Sean Esbjörn-Hargens on How Exo Studies Leads to Endo (inner) Discoveries.
2:03:31Note: This is the second of two conversations Andrew had with Sean Esbjörn-Hargens on Exo Studies. Join the polymath Sean Esbjörn-Hargens in a rich exploration of how Exo Studies – the study of what is outside our normal sense of reality – leads to Endo (inner) discoveries. What is the relationship between inside and outside, and just how psychoactive is the Exo view? Sean talks about being constantly defeated by larger views of reality, and the importance of Right View in opening ourselves to seeing so much more of the world. We are highly contracted beings, afflicted by all manner of centricities, held under the rubric of ego-centricity. Exo studies is integral to the path of Opening Up, and expanding our horizons and potentials into dazzling new dimensions. What is the role of the subtle body, and how many subtle bodies do we have? Are these subtle bodies inside the gross body, outside of it, or both? The relationship of the subtle body to the unconscious mind is explored, and how things like mantra and visualization work to transform the subtle body. How about shadow work in relationship to these subtle bodies? Where does Bardo Yoga fit into Exo studies, and how about the central role of emptiness? Is it dangerous to explore these inner dimensions and states of consciousness; where does protection come into play?Sean talks about the trikaya (“three-body”) principle of Buddhism, and the “interstate commerce” that we can open between all three bodies: gross, subtle, and causal. All this study and practice is about establishing intimacy with reality, and creating a “united states” of consciousness. The conversation turns to the psychedelic renaissance taking place, and how we can use these agents for healing and wholing. Growth occurs through differentiation and integration, and opening the aperture of our awareness to encompass this Wild Kosmos. We live in a multidimensional multiverse, full of magic and wonder. Exo studies shows us how can we become a meta-person, or super-experiencer, and open to these wonders. This is real Edge of Mind material, sure to leave stretch marks on your mind.About Sean Esbjörn-Hargens PhD (from metaintegral.com) Sean is a global leader in the application of integrative thinking to leader development, organizational design, and mixed-methods design. In 2011 he founded MetaIntegral a social impact network that supports change leaders around the world in applying integrative principles. Sean’s passion lies at the intersection of design, integral theory, and embodiment. He has published and edited numerous articles, chapters, and books. His most recent book is Metatheory for the Twenty-first Century. The MA/PhD Program Sean runs which includes a concentration in Anomalous Studies for interested students - The School of Integral Noetic Sciences: https://www.cihs.edu/school-of-integral-noetic-sciences Sean's websites: www.metaintegral.com www.exostudies.org www.whatsupwithufos.com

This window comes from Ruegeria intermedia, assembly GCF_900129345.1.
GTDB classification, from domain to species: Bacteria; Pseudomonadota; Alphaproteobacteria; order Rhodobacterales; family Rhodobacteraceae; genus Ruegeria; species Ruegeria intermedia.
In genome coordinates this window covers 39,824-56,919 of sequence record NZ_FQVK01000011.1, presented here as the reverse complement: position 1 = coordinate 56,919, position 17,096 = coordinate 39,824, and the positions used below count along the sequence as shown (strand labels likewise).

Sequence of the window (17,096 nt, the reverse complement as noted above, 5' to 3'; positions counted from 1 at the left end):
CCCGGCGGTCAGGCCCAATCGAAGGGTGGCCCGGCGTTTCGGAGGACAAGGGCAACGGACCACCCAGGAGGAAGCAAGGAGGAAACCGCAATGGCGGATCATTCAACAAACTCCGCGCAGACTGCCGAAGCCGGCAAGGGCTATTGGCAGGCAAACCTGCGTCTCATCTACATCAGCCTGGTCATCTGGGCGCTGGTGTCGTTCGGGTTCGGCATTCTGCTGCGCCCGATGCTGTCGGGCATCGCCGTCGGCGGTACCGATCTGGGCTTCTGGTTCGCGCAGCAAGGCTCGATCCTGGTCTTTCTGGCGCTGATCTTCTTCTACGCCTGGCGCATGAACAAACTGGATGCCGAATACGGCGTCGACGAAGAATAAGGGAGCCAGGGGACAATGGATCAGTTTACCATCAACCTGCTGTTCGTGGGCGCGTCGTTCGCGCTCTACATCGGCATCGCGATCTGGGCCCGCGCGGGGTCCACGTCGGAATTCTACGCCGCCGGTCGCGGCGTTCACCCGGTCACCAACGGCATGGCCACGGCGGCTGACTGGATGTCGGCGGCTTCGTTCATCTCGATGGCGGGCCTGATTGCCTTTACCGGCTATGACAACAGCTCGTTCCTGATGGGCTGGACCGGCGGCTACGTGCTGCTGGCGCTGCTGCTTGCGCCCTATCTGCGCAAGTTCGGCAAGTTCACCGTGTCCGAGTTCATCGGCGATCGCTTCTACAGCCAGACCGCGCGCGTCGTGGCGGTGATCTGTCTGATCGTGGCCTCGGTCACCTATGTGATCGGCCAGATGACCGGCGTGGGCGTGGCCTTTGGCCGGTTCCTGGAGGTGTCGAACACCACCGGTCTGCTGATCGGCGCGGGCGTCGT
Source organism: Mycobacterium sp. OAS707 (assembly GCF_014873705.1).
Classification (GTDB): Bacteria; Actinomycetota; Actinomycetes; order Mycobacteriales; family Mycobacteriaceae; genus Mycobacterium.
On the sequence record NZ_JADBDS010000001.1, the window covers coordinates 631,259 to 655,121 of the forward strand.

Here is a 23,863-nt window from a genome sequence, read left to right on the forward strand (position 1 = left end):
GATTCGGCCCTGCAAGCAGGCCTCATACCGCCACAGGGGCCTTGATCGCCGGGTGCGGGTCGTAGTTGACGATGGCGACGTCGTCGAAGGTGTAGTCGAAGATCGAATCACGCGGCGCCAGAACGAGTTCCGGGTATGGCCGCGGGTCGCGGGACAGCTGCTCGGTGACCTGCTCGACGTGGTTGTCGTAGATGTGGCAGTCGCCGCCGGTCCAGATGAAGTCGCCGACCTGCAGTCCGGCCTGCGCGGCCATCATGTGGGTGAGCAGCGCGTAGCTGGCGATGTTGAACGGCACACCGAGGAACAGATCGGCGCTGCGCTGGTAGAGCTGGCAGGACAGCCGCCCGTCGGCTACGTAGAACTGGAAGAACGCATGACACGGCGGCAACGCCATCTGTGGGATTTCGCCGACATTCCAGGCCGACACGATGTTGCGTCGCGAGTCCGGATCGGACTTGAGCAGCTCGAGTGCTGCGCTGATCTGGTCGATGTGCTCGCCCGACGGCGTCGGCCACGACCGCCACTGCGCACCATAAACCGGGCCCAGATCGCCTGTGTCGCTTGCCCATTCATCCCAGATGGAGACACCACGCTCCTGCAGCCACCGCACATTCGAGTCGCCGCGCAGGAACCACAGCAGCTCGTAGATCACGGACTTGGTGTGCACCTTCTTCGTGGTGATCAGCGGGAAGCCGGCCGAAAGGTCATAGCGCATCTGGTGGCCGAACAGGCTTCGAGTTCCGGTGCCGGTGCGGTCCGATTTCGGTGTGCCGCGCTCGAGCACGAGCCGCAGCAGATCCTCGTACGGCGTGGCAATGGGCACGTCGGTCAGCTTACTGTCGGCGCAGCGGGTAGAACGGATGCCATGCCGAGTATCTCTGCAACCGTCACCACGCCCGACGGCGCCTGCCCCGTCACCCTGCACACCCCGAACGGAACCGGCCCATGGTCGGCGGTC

John Dupuy - An Exploration of the Principles of Intoxication, Addiction, and Sobriety.